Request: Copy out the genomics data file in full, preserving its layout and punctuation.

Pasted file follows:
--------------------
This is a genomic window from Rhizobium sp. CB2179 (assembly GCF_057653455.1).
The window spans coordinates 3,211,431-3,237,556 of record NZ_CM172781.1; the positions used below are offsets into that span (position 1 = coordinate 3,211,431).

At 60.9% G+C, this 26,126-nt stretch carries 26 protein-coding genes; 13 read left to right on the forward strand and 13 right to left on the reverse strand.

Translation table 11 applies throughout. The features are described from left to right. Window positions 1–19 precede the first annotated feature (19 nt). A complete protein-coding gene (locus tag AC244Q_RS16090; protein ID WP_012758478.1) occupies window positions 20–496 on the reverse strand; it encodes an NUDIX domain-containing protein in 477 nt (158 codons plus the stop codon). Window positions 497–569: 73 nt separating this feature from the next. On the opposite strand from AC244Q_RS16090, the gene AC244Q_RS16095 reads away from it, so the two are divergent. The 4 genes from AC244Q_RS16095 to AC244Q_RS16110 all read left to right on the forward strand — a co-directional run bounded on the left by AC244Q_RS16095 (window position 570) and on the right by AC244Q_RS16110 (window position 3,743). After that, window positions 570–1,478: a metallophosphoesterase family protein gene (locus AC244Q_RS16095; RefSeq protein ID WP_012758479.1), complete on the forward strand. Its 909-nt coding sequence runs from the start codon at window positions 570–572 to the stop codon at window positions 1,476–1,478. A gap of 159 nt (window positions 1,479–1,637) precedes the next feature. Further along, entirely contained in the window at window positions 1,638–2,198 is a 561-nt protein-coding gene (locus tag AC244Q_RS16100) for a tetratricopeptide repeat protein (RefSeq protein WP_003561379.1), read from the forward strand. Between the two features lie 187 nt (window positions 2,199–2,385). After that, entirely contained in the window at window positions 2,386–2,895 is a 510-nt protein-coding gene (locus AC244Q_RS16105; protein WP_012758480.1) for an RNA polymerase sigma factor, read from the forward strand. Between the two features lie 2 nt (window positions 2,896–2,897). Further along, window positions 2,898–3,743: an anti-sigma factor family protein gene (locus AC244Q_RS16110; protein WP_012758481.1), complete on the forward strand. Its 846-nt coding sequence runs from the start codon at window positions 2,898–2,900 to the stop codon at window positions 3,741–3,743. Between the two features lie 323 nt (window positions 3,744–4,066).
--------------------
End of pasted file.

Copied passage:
This is a genomic window from Rhizobium sp. CB2179 (assembly GCF_057653455.1).
The window spans coordinates 3,211,431-3,237,556 of record NZ_CM172781.1; the positions used below are offsets into that span (position 1 = coordinate 3,211,431).

At 60.9% G+C, this 26,126-nt stretch carries 26 protein-coding genes; 13 read left to right on the forward strand and 13 right to left on the reverse strand.

Translation table 11 applies throughout. The features are described from left to right. Window positions 1–19 precede the first annotated feature (19 nt). A complete protein-coding gene (locus tag AC244Q_RS16090; protein ID WP_012758478.1) occupies window positions 20–496 on the reverse strand; it encodes an NUDIX domain-containing protein in 477 nt (158 codons plus the stop codon). Window positions 497–569: 73 nt separating this feature from the next. On the opposite strand from AC244Q_RS16090, the gene AC244Q_RS16095 reads away from it, so the two are divergent. The 4 genes from AC244Q_RS16095 to AC244Q_RS16110 all read left to right on the forward strand — a co-directional run bounded on the left by AC244Q_RS16095 (window position 570) and on the right by AC244Q_RS16110 (window position 3,743). After that, window positions 570–1,478: a metallophosphoesterase family protein gene (locus AC244Q_RS16095; RefSeq protein ID WP_012758479.1), complete on the forward strand. Its 909-nt coding sequence runs from the start codon at window positions 570–572 to the stop codon at window positions 1,476–1,478. A gap of 159 nt (window positions 1,479–1,637) precedes the next feature. Further along, entirely contained in the window at window positions 1,638–2,198 is a 561-nt protein-coding gene (locus tag AC244Q_RS16100) for a tetratricopeptide repeat protein (RefSeq protein WP_003561379.1), read from the forward strand. Between the two features lie 187 nt (window positions 2,199–2,385). After that, entirely contained in the window at window positions 2,386–2,895 is a 510-nt protein-coding gene (locus AC244Q_RS16105; protein WP_012758480.1) for an RNA polymerase sigma factor, read from the forward strand. Between the two features lie 2 nt (window positions 2,896–2,897). Further along, window positions 2,898–3,743: an anti-sigma factor family protein gene (locus AC244Q_RS16110; protein WP_012758481.1), complete on the forward strand. Its 846-nt coding sequence runs from the start codon at window positions 2,898–2,900 to the stop codon at window positions 3,741–3,743. Between the two features lie 323 nt (window positions 3,744–4,066).